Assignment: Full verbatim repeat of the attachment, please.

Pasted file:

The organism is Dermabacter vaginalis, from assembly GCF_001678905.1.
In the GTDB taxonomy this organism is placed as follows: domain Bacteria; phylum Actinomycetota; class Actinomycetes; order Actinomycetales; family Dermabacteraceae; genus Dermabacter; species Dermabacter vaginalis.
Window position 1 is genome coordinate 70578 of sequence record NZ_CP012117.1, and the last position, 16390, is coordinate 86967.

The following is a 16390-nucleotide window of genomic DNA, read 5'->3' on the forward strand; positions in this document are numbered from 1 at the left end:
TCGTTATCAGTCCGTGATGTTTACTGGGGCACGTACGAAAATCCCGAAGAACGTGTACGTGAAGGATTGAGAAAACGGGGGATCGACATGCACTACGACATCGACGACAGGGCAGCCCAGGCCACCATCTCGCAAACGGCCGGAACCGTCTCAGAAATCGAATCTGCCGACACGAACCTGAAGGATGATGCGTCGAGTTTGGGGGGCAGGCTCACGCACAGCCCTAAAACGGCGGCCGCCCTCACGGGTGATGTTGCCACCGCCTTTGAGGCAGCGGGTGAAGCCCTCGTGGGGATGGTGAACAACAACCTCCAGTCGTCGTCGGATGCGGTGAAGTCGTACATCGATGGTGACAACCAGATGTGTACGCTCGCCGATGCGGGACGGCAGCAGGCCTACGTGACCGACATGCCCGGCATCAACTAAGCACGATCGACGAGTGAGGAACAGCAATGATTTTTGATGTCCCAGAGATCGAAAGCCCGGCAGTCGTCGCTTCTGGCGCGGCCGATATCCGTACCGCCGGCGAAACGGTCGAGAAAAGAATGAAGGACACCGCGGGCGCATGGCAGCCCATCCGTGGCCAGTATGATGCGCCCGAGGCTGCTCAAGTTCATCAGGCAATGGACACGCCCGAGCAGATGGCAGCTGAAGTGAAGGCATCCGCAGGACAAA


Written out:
The organism is Dermabacter vaginalis, from assembly GCF_001678905.1.
In the GTDB taxonomy this organism is placed as follows: domain Bacteria; phylum Actinomycetota; class Actinomycetes; order Actinomycetales; family Dermabacteraceae; genus Dermabacter; species Dermabacter vaginalis.
Window position 1 is genome coordinate 70578 of sequence record NZ_CP012117.1, and the last position, 16390, is coordinate 86967.

The following is a 16390-nucleotide window of genomic DNA, read 5'->3' on the forward strand; positions in this document are numbered from 1 at the left end:
TCGTTATCAGTCCGTGATGTTTACTGGGGCACGTACGAAAATCCCGAAGAACGTGTACGTGAAGGATTGAGAAAACGGGGGATCGACATGCACTACGACATCGACGACAGGGCAGCCCAGGCCACCATCTCGCAAACGGCCGGAACCGTCTCAGAAATCGAATCTGCCGACACGAACCTGAAGGATGATGCGTCGAGTTTGGGGGGCAGGCTCACGCACAGCCCTAAAACGGCGGCCGCCCTCACGGGTGATGTTGCCACCGCCTTTGAGGCAGCGGGTGAAGCCCTCGTGGGGATGGTGAACAACAACCTCCAGTCGTCGTCGGATGCGGTGAAGTCGTACATCGATGGTGACAACCAGATGTGTACGCTCGCCGATGCGGGACGGCAGCAGGCCTACGTGACCGACATGCCCGGCATCAACTAAGCACGATCGACGAGTGAGGAACAGCAATGATTTTTGATGTCCCAGAGATCGAAAGCCCGGCAGTCGTCGCTTCTGGCGCGGCCGATATCCGTACCGCCGGCGAAACGGTCGAGAAAAGAATGAAGGACACCGCGGGCGCATGGCAGCCCATCCGTGGCCAGTATGATGCGCCCGAGGCTGCTCAAGTTCATCAGGCAATGGACACGCCCGAGCAGATGGCAGCTGAAGTGAAGGCATCCGCAGGACAAA